Replace UBNT AP-AC-Pro with TP-Link EAP245v3?

Discussion in 'Networking & Security' started by iroc409, Jan 11, 2020.

  1. iroc409

    iroc409 [H]ard|Gawd

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    A little frustrated with some things with UBNT, and looking to redo some of my home network stuff, on a whim I purchased a TP-Link EAP245v3. From what I've read it's faster than my current AC-Pro, and since it has a standalone controller in the AP I can get rid of my Unifi controller.

    Despite my frustrations with UBNT, wifi has been very stable since switching to Unifi. My biggest two concerns are security and stability, but the speed is a benefit.

    Should I just keep what I have with the Unifi setup and deal with UBNT's headaches, or change over to the newer TP-Link (and deal with their headaches I suppose)? Most of the time the speed increase would be minimally noticeable, but I've added more wireless stuff that will probably benefit. I'd really like to try Ruckus or something but the cost is a little more prohibitive.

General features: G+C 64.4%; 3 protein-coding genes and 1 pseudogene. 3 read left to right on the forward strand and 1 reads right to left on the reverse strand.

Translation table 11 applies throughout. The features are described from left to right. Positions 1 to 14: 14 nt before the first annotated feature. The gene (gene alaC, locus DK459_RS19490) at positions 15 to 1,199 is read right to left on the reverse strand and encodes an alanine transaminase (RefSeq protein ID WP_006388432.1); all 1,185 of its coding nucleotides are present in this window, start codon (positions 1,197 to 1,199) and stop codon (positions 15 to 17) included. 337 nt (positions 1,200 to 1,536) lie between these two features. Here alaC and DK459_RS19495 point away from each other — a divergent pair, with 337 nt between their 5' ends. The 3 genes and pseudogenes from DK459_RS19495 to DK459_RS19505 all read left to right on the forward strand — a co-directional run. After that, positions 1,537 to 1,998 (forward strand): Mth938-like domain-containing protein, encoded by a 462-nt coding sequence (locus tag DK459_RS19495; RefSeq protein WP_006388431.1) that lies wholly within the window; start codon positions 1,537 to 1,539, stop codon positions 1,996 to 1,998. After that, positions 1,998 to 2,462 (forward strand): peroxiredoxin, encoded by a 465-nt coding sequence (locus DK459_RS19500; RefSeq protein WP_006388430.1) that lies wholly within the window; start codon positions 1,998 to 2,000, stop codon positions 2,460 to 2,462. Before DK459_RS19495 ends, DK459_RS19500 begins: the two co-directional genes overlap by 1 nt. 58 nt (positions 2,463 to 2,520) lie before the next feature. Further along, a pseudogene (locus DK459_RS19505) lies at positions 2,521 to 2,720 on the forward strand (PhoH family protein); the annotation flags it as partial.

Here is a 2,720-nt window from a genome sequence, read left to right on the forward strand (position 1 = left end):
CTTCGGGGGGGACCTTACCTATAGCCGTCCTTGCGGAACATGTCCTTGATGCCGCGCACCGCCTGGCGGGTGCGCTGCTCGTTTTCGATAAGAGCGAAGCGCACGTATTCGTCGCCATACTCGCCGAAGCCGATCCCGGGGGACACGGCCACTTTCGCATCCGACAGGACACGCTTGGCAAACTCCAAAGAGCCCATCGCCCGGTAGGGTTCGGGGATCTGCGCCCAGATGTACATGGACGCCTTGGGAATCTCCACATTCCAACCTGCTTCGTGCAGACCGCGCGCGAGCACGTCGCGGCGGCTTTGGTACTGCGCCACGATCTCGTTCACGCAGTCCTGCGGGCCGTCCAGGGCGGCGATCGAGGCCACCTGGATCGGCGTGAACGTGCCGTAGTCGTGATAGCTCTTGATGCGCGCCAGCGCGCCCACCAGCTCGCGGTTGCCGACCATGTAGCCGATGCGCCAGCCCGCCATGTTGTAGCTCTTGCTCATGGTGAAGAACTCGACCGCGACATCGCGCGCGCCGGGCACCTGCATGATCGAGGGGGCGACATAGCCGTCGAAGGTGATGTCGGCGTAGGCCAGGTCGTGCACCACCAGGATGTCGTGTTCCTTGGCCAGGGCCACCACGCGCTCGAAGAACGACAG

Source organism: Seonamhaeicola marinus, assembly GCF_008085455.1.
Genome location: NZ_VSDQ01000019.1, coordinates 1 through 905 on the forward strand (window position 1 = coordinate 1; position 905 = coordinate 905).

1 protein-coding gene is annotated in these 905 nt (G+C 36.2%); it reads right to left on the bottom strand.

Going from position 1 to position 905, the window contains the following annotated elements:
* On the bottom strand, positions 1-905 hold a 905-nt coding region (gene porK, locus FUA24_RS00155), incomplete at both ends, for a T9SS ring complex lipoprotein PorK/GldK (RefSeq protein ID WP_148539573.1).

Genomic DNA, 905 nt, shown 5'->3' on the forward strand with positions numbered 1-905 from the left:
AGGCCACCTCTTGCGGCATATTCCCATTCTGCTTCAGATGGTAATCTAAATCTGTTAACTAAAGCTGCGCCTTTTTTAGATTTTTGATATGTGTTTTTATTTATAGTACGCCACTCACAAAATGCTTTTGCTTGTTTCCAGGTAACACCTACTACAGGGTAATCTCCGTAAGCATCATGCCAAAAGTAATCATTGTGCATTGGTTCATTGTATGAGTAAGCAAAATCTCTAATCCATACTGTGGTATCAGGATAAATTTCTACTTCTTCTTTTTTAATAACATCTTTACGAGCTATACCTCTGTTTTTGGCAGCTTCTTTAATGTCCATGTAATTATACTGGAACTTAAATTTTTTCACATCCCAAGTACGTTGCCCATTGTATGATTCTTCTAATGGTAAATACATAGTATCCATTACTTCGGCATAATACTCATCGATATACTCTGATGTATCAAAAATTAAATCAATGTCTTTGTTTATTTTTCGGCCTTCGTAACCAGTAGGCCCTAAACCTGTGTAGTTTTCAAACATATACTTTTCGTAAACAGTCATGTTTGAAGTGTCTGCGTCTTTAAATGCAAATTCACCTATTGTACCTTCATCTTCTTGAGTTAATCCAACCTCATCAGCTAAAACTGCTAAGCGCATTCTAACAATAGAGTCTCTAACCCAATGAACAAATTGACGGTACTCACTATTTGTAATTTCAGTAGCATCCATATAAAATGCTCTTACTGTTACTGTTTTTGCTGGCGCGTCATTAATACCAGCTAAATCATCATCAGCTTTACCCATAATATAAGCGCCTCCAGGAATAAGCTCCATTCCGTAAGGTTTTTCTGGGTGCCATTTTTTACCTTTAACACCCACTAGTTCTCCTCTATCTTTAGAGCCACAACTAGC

2. IdiotInCharge

    IdiotInCharge [H]ardForum Junkie

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    Aside from the controller instance, which isn't strictly required to be maintained outside of configuration changes, what 'frustrations' are you having?
     
  3. iroc409

    iroc409 [H]ard|Gawd

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    The controller isn't required, but I'd rather either have it or not have it, not some in-between iteration that would just end in more frustration for me. It's also easier when I forget the wifi password to just hop on and look it up.

    My frustrations are just personal nit-picks. Their software updates are one of the biggest, built on old generation software and often updates cause issues for people with bricked routers, broken features, etc. I always have to research before installing any router updates, and as a lot of security mitigations are done via software patches not keeping up to date or using really old versions of Java are things I'm not enthusiastic about. The last time I tried to move the controller and it was such a pain because of the Java issue. The other stuff is just eyebrows raised from some of their business workings, although that's pretty minor. The equipment has been very stable and reliable for me, which is why I keep running it.
     
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  4. BlueLineSwinger

    BlueLineSwinger Gawd